The main practices I observe are compassion, loving kindness and trying to develop the mind so that it is singularly focused on helping others. This is called the Bodhisattva vow. I also contemplate the teaching of karma, the fact that everything that happens to me that I don't like -- that I perceive as an obstacle -- is actually the result of karmic causes that I have planted in the past.

When I'm thinking about compassion, I'm thinking about how all suffering that happens to me is happening to others. We are all the same in that we have to go through such extensive hardships in this life. Then I imagine taking all of their suffering and giving back to them all the joy that there can be in the world. And so I meditate: May I take upon myself all the suffering of these beings and, as a result of that deep-seated intention, may they become completely free of all the suffering that is afflicting them. By doing that practice, I find my heart really lightens and opens up.

Some people might think that you have had enough suffering to focus on in your own life.

Everything that we experience -- all the suffering in this life and in this body -- is due to karma we have created in previous lifetimes. If we can use this life and these obstacles as a means to completely purify our minds and grow spiritually, then we get closer to the final goal, which is full enlightenment. There is no way to achieve [that goal] until we have purified all the causes of negativity inside of us.

So we have to apply ourselves with our body and our actions, with our words and our thoughts, and with our intentions. And when we do that, then we think: "These problems I'm experiencing, they are actually invaluable to me in growing, and more so if I can actually visualize taking on other people's problems. Then I'm really developing the Bodhisattva mind, which is the main goal."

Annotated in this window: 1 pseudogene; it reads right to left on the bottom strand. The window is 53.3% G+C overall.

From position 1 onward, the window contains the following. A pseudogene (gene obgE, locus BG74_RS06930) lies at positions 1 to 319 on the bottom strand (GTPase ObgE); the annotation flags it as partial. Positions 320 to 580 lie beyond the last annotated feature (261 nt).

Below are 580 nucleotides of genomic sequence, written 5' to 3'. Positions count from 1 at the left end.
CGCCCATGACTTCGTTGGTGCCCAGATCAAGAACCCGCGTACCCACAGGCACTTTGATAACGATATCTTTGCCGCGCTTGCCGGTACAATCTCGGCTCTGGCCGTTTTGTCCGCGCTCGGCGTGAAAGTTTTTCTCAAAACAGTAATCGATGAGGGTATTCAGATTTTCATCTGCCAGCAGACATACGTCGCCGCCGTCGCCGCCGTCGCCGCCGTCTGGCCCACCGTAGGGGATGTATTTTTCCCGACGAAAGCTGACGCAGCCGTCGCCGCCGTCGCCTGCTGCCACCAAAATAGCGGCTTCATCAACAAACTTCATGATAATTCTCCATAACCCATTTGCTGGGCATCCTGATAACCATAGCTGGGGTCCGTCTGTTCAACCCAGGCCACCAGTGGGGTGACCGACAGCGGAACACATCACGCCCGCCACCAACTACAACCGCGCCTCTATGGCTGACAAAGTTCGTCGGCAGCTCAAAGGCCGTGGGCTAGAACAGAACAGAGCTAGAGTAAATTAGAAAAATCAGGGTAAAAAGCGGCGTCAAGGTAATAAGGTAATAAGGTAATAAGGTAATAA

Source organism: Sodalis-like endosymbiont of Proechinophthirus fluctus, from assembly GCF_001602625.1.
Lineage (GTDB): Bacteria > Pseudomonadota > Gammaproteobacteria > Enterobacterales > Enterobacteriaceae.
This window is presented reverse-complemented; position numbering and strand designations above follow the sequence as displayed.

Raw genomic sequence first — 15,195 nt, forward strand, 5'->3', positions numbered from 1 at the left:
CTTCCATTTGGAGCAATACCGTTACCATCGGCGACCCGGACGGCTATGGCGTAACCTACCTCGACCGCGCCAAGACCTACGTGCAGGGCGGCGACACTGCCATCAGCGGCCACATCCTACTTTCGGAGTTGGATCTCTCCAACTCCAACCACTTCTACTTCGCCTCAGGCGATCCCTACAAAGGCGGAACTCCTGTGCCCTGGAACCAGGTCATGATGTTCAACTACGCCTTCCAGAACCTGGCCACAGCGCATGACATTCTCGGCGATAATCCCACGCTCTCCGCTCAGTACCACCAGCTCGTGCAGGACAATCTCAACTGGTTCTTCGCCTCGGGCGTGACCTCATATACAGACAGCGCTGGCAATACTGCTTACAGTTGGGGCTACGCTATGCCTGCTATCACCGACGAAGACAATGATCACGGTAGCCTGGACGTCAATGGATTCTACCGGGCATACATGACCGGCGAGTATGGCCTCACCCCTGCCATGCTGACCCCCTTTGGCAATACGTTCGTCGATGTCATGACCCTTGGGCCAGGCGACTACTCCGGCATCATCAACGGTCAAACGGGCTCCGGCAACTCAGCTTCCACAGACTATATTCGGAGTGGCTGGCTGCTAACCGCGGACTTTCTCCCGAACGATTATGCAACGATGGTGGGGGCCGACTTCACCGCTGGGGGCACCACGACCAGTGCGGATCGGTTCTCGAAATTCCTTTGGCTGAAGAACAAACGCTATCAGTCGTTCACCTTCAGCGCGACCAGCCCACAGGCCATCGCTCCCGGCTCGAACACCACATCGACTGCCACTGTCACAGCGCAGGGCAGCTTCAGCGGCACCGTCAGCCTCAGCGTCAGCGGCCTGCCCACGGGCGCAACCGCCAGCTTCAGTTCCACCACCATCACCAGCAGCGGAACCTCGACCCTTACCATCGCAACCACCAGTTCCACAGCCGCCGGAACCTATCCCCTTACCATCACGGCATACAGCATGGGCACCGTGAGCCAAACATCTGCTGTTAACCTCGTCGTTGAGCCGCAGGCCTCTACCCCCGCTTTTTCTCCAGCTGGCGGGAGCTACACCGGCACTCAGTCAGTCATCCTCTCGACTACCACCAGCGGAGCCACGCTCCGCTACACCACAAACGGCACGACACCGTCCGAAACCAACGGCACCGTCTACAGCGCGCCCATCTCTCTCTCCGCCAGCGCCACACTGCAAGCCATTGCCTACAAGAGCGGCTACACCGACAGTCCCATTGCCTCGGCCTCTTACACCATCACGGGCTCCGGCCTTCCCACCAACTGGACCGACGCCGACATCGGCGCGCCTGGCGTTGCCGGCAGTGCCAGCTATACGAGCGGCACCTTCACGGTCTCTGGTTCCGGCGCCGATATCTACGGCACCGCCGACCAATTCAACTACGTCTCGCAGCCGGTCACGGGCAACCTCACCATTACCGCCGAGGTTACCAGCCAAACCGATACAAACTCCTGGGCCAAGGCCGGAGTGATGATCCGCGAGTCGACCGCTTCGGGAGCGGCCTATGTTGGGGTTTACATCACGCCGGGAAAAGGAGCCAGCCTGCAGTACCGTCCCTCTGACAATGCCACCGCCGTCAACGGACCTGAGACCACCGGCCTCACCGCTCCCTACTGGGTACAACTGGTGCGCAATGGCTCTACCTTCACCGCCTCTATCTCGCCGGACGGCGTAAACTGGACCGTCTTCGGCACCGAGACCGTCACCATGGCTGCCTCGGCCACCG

Do you ever feel angry toward the people who tortured you?

[He begins to cry.] How could I have that thought, the thought of anger? The people who tortured me and hurt me, they were not acting under their own control. They were acting under the influence of a mind filled with a misunderstanding of the nature of reality.

The first thing I think about is actually how grateful I should be to these people, because in our Buddhist tradition we accept the concept of rebirth. And by that logic, everybody has been our parent at some point in this cycle of samsara, or suffering.

When I think about my parents in this life, how much love, how much gratitude do I feel towards them for all that they have done for me! By that logic, these people, these same people who are hurting me now, were the source of my sustenance in countless lives before. They nurtured and nourished me and took care of me, so actually, they were the source of such immense grace and kindness to me. And when I think about that, I can only feel gratitude in return.